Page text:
Are UV sterilizers useless?

Discussion in 'Filters and Filtration' started by Dempsey Dude, Jul 20, 2014.

  1. Dempsey DudeWell Known MemberMember

    I bought one for my 50 gallon tank when I was setting it up because I had planned to keep young electric blue Jack Dempseys which I know are susceptible to internal parasites. This thing cost me 100 bucks and so far I have lost 2 EBJD's to parasites (these fish aren't cheap either). Did I waste my money?

  2. 1971roadrunnerWell Known MemberMember

    I used to run UV's and was a firm believer in them however not any more and no need. I will say that in order to get the benefits A LOT of research and understanding is required. The flow rates though them to accomplish different things and the strength of the bulb, ability to clean and be cleaned, quartz tube or not etc..etc..I know the UV's I used were quite a bit more $ than yours and the bulbs and power required were expensive. I had mine hooked up to a timer to run occasionally as most people do. These are some of the things you may want to look into. Good luck and sorry about the loss of your fish.

  3. Dempsey DudeWell Known MemberMember

    Well the first group of EBJD's I bought were smaller, about 1 inch, and I lost a couple of them, so I decided to go for the bigger 3 inch ones this time around, and now again one of them is constantly hiding... he still tries to eat but he spits out his food. For the first month or so he was fine and now this.Is there anything I can do to save him, I really like him.

    Additional symptoms: his poop appears white/clear, I have seen him flicking once. I suspect some type of parasite. I have added aquarium salt to the water in an attempt to slow down the progression but I don't know what else to do.

  4. Adam55Well Known MemberMember

    I think the concept is not useless, but the execution often is.
  5. jetajockeyFishlore VIPMember

    I have a 4+ year old EBJD and he's had a lot of issues. I suggest treating the tank with parasite clear (or another med with metronidazole as well as medicated flake food.
  6. Marie1Well Known MemberMember

    What was your flow rate with it? They can help if used correctly. But as mentioned above, often aren't. I think you are better off saving your money and making sure you are keeping your water clean with water changes, and not leaving your lights on too long or letting sunlight in your tank. They do work well for algae blooms, but algae is easy to keep at a minimum in my experience. I understand your need to want one with EBJD. Maybe if you can slow the flow rate down, you will get more benefit from it for parasites.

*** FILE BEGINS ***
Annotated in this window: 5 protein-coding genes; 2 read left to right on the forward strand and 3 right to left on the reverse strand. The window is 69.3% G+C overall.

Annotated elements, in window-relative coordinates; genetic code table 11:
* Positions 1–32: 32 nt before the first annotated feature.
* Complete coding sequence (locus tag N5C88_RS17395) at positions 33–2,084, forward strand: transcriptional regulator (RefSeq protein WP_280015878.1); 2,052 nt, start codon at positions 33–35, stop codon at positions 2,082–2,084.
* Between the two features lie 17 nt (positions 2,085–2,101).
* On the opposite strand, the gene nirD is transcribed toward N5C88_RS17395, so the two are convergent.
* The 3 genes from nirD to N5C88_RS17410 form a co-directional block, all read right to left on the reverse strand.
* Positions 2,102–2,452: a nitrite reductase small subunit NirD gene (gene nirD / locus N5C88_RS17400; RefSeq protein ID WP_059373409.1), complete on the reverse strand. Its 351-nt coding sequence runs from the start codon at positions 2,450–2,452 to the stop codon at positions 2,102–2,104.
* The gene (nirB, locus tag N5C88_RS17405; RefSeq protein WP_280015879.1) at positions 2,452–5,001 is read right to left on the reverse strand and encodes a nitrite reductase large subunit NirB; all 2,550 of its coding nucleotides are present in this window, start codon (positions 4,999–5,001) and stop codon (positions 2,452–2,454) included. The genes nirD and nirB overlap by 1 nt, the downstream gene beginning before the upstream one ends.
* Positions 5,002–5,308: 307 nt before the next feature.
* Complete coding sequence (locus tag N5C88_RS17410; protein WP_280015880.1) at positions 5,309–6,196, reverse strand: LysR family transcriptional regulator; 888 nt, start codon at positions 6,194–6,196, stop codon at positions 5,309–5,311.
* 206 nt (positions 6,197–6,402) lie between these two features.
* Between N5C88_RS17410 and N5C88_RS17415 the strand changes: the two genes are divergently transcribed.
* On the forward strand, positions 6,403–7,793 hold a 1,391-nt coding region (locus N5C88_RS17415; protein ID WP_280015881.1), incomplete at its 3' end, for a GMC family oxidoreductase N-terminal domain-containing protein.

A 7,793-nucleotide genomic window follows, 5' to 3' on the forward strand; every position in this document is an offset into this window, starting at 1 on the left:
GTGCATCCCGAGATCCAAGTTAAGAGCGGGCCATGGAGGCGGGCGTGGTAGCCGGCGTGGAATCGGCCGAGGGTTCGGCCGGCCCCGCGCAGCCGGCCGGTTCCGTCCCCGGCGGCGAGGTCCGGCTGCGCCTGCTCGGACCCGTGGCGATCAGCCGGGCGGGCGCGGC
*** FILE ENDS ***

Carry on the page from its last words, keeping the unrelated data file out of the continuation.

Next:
7. Dempsey DudeWell Known MemberMember

    Ok thanks for the advice I will try the things that you mentioned. I had an EBJD before that I got to about 4-5 inches and I rehomed him due to lack of space at the time. Never had any real problems with him. How with the new ones I haven't been having much luck despite taking precautions. I heard the bigger the get the less likely to suffer parasites, but it doesn't seem to be working for me.
  8. RivieraneoModeratorModerator Member

    In order for UVC light to provide a certain level of sterilization, a proper flow/exposure rate between the UV units bulb/quartz sleeve must be achieved as well as the proper amount of microwatt exposure.

    UV is only effective for free floating organisms, not anything that has come in contact and made a home in your fish. UV light cannot distinguish between good and bad bacteria, so I only recommend use in established tanks.

    I use UV in my large tanks to help control disease outbreaks. Unfortunately, most UV add ons or small units sold do very little to control bacterial or parasitic growth and only serve as water clarifiers versus providing true level 1 or 2 sterilization. I highly recommend the Aqua UV brand units. What brand and model UV unit did you purchase?
  9. Dempsey DudeWell Known MemberMember

    My UV sterilizer is a Aquatop, rated for up to 75 gallons.

    I just went out and bought medication. I was gonna go with the metronidazole as suggested by jetajockey but the guy at the store told me it's much more likely to be a bacterial infection and suggested I buy KanaPlex by SeaChem, and all but guaranteed that it would work. So I trusted him and bought it. All I need to know is should I quarantine him in my empty 10 gallon tank, or keep him in the 50 and treat the whole tank?